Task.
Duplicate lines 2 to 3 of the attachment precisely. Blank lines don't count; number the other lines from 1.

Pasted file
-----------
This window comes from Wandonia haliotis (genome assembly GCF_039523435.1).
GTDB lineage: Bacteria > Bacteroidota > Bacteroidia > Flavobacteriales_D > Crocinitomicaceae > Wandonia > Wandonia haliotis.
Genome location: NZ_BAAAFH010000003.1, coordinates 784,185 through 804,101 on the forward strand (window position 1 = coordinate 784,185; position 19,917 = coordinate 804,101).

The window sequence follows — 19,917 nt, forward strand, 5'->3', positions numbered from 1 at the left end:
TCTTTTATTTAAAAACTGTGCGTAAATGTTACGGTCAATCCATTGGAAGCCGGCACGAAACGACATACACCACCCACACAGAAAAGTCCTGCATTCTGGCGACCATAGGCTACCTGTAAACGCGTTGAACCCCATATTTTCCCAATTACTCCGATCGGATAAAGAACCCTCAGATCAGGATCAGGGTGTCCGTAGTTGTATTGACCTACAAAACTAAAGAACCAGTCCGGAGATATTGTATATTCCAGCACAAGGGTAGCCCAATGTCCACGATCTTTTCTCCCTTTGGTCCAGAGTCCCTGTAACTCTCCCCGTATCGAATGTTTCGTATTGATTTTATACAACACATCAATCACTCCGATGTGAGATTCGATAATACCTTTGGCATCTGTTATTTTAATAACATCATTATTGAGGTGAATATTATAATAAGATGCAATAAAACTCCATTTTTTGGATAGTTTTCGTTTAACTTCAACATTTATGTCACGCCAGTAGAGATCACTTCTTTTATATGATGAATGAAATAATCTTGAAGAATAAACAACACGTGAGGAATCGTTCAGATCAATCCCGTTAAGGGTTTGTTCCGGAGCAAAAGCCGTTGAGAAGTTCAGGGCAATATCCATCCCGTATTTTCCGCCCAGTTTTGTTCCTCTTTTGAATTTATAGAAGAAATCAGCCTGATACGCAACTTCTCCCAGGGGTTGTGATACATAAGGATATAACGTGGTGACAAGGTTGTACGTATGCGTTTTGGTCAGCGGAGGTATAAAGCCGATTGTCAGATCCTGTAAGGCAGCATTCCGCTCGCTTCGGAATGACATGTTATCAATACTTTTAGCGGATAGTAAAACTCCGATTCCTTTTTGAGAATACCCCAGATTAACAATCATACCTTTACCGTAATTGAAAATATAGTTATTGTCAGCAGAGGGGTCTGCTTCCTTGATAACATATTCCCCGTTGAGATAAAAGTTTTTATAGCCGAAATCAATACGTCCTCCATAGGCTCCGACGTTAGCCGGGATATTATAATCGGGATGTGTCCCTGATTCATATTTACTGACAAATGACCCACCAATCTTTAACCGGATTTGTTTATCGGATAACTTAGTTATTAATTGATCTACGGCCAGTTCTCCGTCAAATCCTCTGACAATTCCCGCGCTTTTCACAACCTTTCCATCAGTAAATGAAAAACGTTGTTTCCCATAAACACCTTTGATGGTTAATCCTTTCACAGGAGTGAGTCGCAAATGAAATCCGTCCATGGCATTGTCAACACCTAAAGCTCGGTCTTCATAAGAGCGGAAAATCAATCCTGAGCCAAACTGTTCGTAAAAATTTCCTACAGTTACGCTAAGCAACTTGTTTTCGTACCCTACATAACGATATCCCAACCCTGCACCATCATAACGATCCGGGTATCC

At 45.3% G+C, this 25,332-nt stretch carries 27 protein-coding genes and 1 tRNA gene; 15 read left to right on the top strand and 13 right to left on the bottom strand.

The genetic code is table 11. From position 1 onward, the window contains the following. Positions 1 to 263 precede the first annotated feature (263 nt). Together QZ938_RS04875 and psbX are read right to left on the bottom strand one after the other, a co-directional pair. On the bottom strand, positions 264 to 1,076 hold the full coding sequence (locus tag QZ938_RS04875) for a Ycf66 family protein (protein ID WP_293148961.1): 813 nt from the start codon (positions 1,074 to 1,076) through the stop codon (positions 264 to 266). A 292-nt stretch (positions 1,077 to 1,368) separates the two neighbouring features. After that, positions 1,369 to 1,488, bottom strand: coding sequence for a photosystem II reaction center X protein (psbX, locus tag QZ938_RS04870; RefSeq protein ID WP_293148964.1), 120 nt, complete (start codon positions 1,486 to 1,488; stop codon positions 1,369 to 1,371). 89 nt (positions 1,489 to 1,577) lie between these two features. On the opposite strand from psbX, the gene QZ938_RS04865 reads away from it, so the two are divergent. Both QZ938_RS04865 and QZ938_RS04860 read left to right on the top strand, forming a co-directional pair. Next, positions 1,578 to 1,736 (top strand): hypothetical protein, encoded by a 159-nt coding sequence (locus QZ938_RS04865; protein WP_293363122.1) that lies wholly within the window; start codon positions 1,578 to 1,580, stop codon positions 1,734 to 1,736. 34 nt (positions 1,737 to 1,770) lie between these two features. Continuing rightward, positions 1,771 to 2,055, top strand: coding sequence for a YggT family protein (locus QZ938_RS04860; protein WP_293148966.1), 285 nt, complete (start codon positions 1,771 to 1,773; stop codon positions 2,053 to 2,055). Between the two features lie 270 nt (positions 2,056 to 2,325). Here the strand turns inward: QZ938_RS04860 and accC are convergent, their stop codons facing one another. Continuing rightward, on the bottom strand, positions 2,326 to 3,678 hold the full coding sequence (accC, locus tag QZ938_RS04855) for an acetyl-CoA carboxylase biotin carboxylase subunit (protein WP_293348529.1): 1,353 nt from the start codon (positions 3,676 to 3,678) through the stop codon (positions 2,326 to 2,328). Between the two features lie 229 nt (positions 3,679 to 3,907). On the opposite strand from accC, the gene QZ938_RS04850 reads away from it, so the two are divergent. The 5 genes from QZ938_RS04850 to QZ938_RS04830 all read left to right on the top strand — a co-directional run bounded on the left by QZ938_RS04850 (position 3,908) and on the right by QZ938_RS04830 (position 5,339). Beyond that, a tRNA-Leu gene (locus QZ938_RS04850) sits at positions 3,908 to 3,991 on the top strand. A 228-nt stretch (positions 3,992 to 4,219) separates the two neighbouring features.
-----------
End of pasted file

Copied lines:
GTDB lineage: Bacteria > Bacteroidota > Bacteroidia > Flavobacteriales_D > Crocinitomicaceae > Wandonia > Wandonia haliotis.
Genome location: NZ_BAAAFH010000003.1, coordinates 784,185 through 804,101 on the forward strand (window position 1 = coordinate 784,185; position 19,917 = coordinate 804,101).